In the English lessons of Unit 2, students will focus on analyzing author’s craft, investigating how authors use various techniques to create mood, tone, character, point of view and theme. In these parallel Composition projects, students will learn to craft effective literary analysis essays expressing their thoughts on various authors’ uses of literary techniques to create mood, tone, character, and point of view. Additionally, students will be asked to try on various techniques for appealing to an audience, including practice with establishing a specific tone and mood in their own writing. While the writing days described in the English unit are exclusively on-demand pieces of writing, the Composition projects are a blend of on-demand writing and process writing so students have exposure to writing for a range of topics, timeframes, and purposes.
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This assessment accompanies Unit 2 and should be given on the suggested assessment day or after completing the unit.
There are notes throughout this unit that encourage the teacher to use analysis of their students’ writing in order to determine the areas of focus for writing instruction in this unit. One suggested area of focus is on teaching students to use partial quotations to support their analysis and arguments rather than entire sentences or multiple sentences. A potential spiraling area of focus is ensuring students write a thesis statement that addresses the prompt and previews what is to come in the essay.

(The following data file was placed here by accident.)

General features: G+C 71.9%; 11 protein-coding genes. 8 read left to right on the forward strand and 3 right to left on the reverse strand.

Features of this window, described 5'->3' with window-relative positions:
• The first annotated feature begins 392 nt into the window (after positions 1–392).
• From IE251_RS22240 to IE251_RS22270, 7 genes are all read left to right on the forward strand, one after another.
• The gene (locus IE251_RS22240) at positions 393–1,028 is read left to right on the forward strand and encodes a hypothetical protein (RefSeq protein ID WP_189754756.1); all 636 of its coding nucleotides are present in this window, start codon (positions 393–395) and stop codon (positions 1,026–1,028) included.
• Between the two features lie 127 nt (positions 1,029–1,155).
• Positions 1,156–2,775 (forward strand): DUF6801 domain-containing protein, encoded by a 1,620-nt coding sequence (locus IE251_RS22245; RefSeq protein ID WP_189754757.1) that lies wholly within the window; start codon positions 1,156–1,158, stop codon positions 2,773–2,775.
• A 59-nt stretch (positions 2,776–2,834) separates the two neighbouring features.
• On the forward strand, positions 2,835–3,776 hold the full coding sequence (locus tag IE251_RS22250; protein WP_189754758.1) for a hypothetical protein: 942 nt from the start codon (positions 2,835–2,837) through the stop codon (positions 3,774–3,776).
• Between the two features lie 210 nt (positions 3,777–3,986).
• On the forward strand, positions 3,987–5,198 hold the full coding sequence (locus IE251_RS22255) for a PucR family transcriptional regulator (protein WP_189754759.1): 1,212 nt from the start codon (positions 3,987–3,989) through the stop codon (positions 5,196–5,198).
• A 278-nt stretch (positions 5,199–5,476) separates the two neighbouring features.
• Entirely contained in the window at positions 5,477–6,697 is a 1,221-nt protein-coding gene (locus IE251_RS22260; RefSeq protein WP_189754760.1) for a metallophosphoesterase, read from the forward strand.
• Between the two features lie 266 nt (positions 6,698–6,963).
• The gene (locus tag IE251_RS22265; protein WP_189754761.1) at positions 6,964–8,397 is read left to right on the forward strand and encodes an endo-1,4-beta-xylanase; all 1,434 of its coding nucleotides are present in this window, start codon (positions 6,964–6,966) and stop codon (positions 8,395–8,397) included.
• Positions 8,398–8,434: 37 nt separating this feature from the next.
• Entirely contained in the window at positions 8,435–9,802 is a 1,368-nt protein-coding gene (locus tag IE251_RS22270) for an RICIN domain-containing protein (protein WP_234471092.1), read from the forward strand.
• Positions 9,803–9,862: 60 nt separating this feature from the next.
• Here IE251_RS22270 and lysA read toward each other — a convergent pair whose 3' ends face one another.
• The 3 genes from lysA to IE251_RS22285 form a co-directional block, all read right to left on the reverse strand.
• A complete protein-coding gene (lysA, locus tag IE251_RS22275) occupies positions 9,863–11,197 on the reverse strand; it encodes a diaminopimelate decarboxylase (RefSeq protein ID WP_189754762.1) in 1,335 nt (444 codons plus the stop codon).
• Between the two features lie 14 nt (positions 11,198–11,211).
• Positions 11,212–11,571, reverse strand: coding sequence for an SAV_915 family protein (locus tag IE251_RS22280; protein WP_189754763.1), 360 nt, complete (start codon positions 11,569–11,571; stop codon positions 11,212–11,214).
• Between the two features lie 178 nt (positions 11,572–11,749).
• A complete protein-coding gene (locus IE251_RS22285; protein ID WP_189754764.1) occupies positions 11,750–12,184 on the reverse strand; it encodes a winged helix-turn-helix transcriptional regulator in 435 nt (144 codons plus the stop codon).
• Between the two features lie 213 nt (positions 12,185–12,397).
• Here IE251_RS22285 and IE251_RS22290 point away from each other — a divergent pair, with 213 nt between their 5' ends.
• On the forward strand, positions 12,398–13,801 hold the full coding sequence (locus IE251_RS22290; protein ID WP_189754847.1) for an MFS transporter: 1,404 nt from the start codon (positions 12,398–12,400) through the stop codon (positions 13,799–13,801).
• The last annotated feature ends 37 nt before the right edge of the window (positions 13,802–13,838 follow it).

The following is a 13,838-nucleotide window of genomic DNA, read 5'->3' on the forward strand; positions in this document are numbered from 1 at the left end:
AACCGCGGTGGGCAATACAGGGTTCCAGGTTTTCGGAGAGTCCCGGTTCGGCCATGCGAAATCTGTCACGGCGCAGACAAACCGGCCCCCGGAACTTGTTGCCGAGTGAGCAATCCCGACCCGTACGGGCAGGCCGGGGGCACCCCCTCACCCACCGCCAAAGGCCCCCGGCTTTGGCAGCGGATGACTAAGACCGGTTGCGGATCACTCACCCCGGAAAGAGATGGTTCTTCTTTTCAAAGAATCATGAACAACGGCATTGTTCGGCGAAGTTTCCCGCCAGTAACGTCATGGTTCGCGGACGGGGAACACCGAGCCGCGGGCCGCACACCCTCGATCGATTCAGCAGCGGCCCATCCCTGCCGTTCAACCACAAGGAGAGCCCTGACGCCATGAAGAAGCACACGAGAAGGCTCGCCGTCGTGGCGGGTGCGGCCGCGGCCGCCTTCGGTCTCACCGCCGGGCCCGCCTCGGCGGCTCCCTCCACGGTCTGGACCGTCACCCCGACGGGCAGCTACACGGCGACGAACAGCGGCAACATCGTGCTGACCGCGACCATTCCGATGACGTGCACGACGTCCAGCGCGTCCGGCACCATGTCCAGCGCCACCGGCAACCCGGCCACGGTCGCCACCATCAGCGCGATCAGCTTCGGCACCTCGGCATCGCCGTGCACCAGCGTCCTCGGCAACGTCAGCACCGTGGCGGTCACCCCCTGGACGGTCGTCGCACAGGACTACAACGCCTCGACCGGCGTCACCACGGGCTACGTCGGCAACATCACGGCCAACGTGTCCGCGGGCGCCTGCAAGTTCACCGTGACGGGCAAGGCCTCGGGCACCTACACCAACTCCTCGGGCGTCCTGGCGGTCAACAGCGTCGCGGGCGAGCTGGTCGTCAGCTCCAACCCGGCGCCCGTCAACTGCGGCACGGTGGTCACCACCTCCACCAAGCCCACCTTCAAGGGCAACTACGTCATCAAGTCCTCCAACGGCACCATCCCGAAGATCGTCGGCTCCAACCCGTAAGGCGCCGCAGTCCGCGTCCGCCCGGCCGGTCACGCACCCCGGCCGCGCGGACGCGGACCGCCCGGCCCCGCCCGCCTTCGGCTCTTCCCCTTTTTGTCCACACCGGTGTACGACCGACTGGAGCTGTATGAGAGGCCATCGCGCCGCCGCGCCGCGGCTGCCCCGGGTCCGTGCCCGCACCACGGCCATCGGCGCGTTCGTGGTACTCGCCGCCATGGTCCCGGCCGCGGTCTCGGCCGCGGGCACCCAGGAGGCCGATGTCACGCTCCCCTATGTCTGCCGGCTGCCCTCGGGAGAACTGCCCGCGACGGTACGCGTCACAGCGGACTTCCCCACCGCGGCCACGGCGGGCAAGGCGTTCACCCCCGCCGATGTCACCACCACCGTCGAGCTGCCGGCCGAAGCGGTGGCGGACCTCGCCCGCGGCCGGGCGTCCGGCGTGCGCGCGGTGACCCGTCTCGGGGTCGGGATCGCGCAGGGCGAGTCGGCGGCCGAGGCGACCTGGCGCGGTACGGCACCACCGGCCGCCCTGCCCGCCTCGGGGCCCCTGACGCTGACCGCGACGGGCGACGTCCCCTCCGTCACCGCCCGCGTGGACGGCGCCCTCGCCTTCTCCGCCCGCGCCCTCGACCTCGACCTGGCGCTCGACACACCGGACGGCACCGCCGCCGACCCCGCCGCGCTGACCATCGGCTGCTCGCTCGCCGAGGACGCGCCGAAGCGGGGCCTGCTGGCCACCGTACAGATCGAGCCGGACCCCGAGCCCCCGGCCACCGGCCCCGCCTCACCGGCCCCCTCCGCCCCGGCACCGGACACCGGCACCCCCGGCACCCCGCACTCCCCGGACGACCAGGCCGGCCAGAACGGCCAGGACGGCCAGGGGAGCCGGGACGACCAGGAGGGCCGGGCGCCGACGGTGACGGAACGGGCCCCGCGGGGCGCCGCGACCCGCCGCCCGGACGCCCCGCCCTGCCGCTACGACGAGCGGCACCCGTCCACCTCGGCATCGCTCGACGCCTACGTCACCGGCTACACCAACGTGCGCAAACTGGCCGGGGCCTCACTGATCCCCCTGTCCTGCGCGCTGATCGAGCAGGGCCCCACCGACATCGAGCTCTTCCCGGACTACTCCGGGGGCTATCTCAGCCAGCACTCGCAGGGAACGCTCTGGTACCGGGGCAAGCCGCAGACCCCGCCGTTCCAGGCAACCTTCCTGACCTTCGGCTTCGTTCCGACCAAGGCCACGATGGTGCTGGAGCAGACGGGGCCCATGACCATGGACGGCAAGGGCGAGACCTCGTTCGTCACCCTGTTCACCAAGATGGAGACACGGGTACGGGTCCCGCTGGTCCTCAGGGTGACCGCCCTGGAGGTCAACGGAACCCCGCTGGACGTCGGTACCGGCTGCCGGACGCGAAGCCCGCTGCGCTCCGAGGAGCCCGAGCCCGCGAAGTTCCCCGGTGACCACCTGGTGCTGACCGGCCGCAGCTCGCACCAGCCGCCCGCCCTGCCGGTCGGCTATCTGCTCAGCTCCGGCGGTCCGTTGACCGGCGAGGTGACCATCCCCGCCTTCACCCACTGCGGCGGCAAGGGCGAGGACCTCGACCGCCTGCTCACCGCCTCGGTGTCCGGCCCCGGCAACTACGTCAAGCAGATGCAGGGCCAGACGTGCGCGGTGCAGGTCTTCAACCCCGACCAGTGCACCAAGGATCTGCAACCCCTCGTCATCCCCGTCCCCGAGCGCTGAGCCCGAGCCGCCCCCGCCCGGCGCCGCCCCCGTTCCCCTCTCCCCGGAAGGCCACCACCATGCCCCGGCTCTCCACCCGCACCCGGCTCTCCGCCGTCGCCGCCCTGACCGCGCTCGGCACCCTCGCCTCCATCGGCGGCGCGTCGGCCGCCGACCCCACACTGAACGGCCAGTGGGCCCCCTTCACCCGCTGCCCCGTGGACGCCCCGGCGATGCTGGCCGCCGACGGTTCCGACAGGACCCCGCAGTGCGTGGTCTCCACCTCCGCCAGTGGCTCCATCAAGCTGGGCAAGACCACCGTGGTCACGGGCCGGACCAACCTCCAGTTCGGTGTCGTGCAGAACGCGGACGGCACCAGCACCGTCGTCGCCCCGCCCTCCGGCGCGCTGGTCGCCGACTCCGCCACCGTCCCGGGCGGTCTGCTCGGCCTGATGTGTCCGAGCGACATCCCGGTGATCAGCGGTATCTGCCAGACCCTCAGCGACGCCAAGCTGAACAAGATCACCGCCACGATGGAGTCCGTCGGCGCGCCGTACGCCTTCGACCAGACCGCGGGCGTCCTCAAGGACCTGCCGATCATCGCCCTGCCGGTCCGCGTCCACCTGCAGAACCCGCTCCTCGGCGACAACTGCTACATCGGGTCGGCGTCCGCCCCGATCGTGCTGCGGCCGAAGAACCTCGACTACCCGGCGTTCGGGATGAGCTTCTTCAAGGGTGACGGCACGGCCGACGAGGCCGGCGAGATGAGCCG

Below are the writing focus areas that are recommended for the Composition projects described in this unit. Each focus area comes from a particular row and column of our Composition Writing Rubric and more detail about each area of focus is provided in the description of each specific project.The teacher should feel free to substitute or revise these writing focus areas in order to meet his/her students where they are and help students improve their writing in ways that authentically address the students' areas for growth.
plot, characterization, setting, stage directions, symbolism, characterization, point of view/perspective, tone, metaphor, rising action, irony, tragic hero, paradox, power dynamics